I hate to start off the new year on a downbeat note, but I'm having nightmares about nuclear terrorism.
That's because I've just finished reading a remarkable book called "Pandora's Keepers: Nine Men and the Atomic Bomb," by Brian VanDeMark. As the title indicates, it's the story of the brilliant scientists who helped create the atomic bomb, and how they dealt with the political and moral issues posed by the terrible weapon they thought would save the world from Hitler and Hirohito, but ended up convinced they'd created a Frankenstein's monster that could destroy it.
The book was originally published in 2003 but I found the 2005 paperback version in a Santa Fe bookstore after covering New Mexico Gov. Bill Richardson's meeting with two North Korean officials shortly before Christmas (see my Dec. 18 post, "The Pyongyang Primary"). The officials were on their way to Beijing for the six-power talks aimed at resolving the crisis over North Korea's nuclear ambitions. Ironically, the atomic bomb was built at Los Alamos, less than an hour from Santa Fe. Richardson hoped to play the role of a behind-the-scenes mediator but failed, as the meetings got nowhere and were suspended until further notice.
Anyway, I was intrigued by the story of these scientific giants -- Robert Oppenheimer, Neils Bohr, Hans Bethe, Enrico Fermi, Isidor Rabi, Leo Szilard, Ernest Lawrence, Arthur Compton and Edward Teller -- especially after a friend showed me the place where Oppenheimer lived under an assumed name after arriving in Santa Fe in March, 1943, to take charge of the secret facility at Los Alamos where the Manhattan Project was carried out.
VanDeMark, a professor at the U.S. Naval Academy -- and, further irony, coauthor of Robert MacNamara's confessional memoir admitting that he was wrong about Vietnam -- does a masterful job of chronicling the personal and professional lives of his subjects. But the real story of the book is how, in the author's words, the atomic scientists' "struggle to come to terms with what they had done is emblematic of the larger and continuing human struggle created by the opening of the Pandora's box of nuclear weapons."
VanDeMark cites the petition that the Hungarian-born Szilard -- five of the nine scientists were foreign-born, including two who fled from Nazi Germany -- wrote to President Truman in July, 1945, urging him not to use the atomic bomb against Japanese cities but to demonstrate its awesome power and threaten to use it if unless Japan surrendered.
In his petition, signed by 67 fellow scientists, Szilard warned that the development of atomic weapons and their use in warfare would open "the door to an era of devastation on an unimaginable scale and would eventually place America's cities and the cities of other nations "in continuous danger of sudden annihilation."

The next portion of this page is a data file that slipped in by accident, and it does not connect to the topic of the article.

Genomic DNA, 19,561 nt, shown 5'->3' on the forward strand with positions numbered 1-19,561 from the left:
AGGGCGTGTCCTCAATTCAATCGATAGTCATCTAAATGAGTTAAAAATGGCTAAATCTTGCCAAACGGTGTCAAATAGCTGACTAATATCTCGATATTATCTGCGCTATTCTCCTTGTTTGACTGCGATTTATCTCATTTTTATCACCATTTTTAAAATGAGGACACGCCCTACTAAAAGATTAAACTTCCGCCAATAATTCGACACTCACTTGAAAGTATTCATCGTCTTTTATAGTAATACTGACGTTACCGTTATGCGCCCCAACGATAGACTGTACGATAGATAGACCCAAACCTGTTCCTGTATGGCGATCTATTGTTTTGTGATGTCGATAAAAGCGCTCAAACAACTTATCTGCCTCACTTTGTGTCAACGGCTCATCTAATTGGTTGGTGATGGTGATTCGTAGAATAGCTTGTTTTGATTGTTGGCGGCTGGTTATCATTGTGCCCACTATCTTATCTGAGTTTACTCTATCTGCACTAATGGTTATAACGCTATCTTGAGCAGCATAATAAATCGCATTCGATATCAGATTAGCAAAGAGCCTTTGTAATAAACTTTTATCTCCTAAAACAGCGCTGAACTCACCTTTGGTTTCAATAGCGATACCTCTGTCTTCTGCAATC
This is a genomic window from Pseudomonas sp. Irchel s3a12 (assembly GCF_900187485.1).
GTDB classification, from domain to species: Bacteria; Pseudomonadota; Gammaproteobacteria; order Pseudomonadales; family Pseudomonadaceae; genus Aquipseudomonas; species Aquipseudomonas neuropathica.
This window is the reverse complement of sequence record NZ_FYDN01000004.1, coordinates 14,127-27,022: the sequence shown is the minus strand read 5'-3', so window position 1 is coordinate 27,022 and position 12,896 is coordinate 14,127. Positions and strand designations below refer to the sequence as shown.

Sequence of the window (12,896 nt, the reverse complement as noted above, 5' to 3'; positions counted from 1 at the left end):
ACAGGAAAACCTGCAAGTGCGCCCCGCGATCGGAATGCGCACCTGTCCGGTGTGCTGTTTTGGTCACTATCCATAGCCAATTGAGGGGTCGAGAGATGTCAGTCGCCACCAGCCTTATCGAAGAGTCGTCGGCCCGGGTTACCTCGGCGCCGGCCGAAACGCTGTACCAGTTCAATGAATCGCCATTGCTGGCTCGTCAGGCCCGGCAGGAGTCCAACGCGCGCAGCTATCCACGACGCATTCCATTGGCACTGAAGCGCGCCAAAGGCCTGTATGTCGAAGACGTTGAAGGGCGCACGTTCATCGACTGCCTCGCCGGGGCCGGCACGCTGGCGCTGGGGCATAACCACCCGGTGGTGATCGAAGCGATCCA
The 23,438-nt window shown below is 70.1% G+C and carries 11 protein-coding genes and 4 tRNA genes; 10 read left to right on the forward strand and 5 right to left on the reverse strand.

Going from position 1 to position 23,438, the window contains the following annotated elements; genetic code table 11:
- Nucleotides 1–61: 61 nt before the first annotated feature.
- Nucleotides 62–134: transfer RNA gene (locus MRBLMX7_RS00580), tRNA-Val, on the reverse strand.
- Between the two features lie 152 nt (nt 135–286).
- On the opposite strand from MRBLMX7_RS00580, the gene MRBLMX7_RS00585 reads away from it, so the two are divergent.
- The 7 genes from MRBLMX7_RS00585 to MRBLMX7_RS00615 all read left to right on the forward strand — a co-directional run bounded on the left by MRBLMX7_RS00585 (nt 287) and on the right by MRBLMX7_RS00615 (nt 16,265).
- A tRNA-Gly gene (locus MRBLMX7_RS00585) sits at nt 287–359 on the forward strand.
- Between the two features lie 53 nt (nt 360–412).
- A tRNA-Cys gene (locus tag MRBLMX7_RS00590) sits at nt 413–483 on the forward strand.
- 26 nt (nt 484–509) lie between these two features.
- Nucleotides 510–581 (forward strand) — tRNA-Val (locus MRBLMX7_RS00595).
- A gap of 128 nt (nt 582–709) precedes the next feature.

But Truman never saw Szilard's petition. Oppenheimer, under intense pressure from Gen. Leslie Groves, the czar of the Manhattan Project, and Teller, who later led the way to developing the hydrogen bomb, blocked the memorandum, and the bomb was dropped on Hiroshima and Nagasaki a few weeks later. Both Oppenheimer and Teller later said they were mistaken in not giving the petition to Truman.
There's much more in this fascinating and troubling book about the events leading up to the birth of the nuclear age, but the scariest part comes in VanDeMark's summing up chapter, where he writes that, although the strategy of deterrence has worked so far, there's little reason to believe that it will in the future. Indeed, he notes that a dozen years after the end of the Cold War, America still possesses some 6,000 nuclear warheads and even with plans to reduce that number by about two-thirds by 2012, will still have a nuclear stockpile with an explosive force equivalent to 40,000 Hiroshima bombs. And Russia has a similar force.
He wonders how long the precarious balance that has prevented the use of nuclear weapons for half a century will last. His concerns are worth repeating in their entirety:
"There are at least eight nuclear powers in the world today, and many more nations -- such as Iran and North Korea, and transnational movements such as al Qaeda -- seem intent on joining them. ... The spread of nuclear weapons is now not only a global fact but also an intention for some of the Third World's most belligerent and angry regimes. This aggressive proliferation threatens to lead to nuclear anarchy, as regional arms races fed by national and religous rivalries -- such as India versus Pakistan, Iran versus Israel, and North Korea versus Japan versus China -- gain dangerous momentum and become intertwined with terrorism. Rather than a taboo, nuclear weapons could become symbols of identity, power and status. All of this threatens the stability of deterrence. And the consequences of deterrence's failure are simply awful: the use of only a fraction of the world's nuclear stockpiles would shred the delicate fabric of human civilization and leave the survivors so miserable that they might envy the dead, outdoing the death and destruction of World Wars I and II in just hours."
Now you know why I'm not sleeping well. Happy New Year anyway.